Moving Beyond MOOCs
EWA held its annual Higher Education Seminar recently at Boston’s Northeastern University. We invited some of the education journalists in attendance to contribute posts from the sessions. Today’s guest blogger is Carl Straumsheim of Inside Higher Ed.
Is it possible that two education company executives, a researcher and a reporter could spend an hour discussing technology in higher education without mentioning massive open online courses?
The answer, of course, is no, but during the hour-long panel titled “Making the Most of Online Education” at EWA’s conference, MOOCs were all but an afterthought. Less than a year after The New York Times declared 2012 the “Year of the MOOC,” who would have thought?
As Blackboard’s Jay Bhatt, Kaplan’s Bror Saxberg and the Community College Research Center’s Thomas Bailey answered moderator Steve Kolowich’s questions, they found themselves focusing on the limits of technology — not its promised potential. Perhaps the recent explosion of ed-tech startups has fostered a healthy sense of skepticism?
“We want to believe that the technology can solve all our problems and allow us to be more effective,” Bhatt said. “Technology is a facilitator. It needs to be applied appropriately. It does not replace the importance of the teacher and the teacher-student relationship, and the institution-student relationship. But it can enhance it, and it should enhance it.”
Said Bailey, “I really have a problem with the word technology, because … there’s a mystique about it.”
Added Saxberg, “Technology doesn’t actually solve the problems. The trick is to understand the learning problems you have … then use technology to then make a better learning solution.”
Saxberg also criticized the design of current-day MOOCs, describing them as “basically replications of what happens in classrooms” and poorly designed for learning. “The lack of an actual expert coach who needs to be paid is going to be a limiting factor of how far MOOCs can go,” he said.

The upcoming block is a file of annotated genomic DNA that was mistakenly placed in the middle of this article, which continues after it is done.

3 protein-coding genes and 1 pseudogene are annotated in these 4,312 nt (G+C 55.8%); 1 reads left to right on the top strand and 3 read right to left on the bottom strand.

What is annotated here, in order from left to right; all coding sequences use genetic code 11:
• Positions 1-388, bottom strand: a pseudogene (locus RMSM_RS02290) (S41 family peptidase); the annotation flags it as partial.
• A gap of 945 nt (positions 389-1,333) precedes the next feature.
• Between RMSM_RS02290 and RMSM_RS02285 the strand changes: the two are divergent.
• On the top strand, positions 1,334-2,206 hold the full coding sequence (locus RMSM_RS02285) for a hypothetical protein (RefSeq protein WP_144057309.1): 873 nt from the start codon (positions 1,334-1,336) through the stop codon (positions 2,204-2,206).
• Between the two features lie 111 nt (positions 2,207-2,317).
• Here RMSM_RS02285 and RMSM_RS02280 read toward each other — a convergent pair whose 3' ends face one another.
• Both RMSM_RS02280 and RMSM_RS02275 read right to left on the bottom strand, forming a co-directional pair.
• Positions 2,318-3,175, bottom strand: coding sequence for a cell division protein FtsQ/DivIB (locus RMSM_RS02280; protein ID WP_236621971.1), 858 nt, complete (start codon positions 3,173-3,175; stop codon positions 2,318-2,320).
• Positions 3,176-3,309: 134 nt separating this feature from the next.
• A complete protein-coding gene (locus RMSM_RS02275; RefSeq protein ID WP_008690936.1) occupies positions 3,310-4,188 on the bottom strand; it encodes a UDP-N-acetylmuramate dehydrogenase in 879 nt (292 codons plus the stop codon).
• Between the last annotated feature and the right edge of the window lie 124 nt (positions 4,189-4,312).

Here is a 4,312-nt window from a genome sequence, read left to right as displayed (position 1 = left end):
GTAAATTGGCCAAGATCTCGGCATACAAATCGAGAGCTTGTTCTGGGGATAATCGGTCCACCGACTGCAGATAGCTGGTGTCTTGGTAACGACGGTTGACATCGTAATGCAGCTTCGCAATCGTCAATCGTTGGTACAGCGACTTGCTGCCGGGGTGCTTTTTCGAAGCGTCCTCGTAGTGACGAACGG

Not that the weekend’s gathering was a conference of naysayers. MOOCs may have stolen the spotlight over the course of the last year, but one outcome of that development is that technology in general has become a common topic of discussion when debating the future of higher education.
“I think it’s a great situation, because it’s bringing attention to online,” said Bhatt, adding that he likes to focus on the first two letters of the acronym — “massive” and “open.” Students may not be using MOOCs to finish their degrees, but they are engaging with them to pick up skills and knowledge from specific modules within them.
Unfortunately, that doesn’t help the students who need it the most — for example, community college students and students who require remedial education, the speakers stressed. Online education has so far shown to be an awkward fit for students who need frequent one-on-one time with instructors, as seen in San Jose State University’s experiments with MOOC provider Udacity.
“I think the crucial question is: What happens to students … with low academic skills?” Bailey said. “Faculty often think the students know how to do the studying. Students often feel that they would like to have more scaffolding, more support, more instruction in doing what they’re doing.”
Saxberg warned that designing courses around the notion that these students are on the bleeding edge of technological innovations could hurt their learning outcomes. “Which kinds of students coming in with challenges from the home front and so forth are likely to have not had those experiences before?” he said. “I would argue many of students we worry deeply about.”
When Kolowich, a staff reporter at The Chronicle of Higher Education, invited the audience to chime in, the first commenter questioned the elitism among the first universities to offer MOOCs. (Both Coursera and Udacity, for example, were created by researchers attached to Stanford University, while edX is a joint effort created by Harvard University and the Massachusetts Institute of Technology.)
Bailey flipped the question on its head, saying the universities’ reputations have raised awareness about MOOCs. “The fact that MIT and Harvard and Stanford offer these courses is what’s attracted attention,” he said.
Yet for technology that aims to make higher education more accessible and affordable, MOOCs require significant investments, Saxberg pointed out. “Who can invest?” he said. “It may be why it’s come to those institutions to begin with.”
Answering the same question, Bailey spoke eight words that seem to summarize the debate about technology in higher education: “It’s not just about online; it’s about teaching.”Have a question, comment or concern for the Educated Reporter? Email EWA public editor Emily Richmond at email@example.com. Follow her on Twitter: @EWAEmily.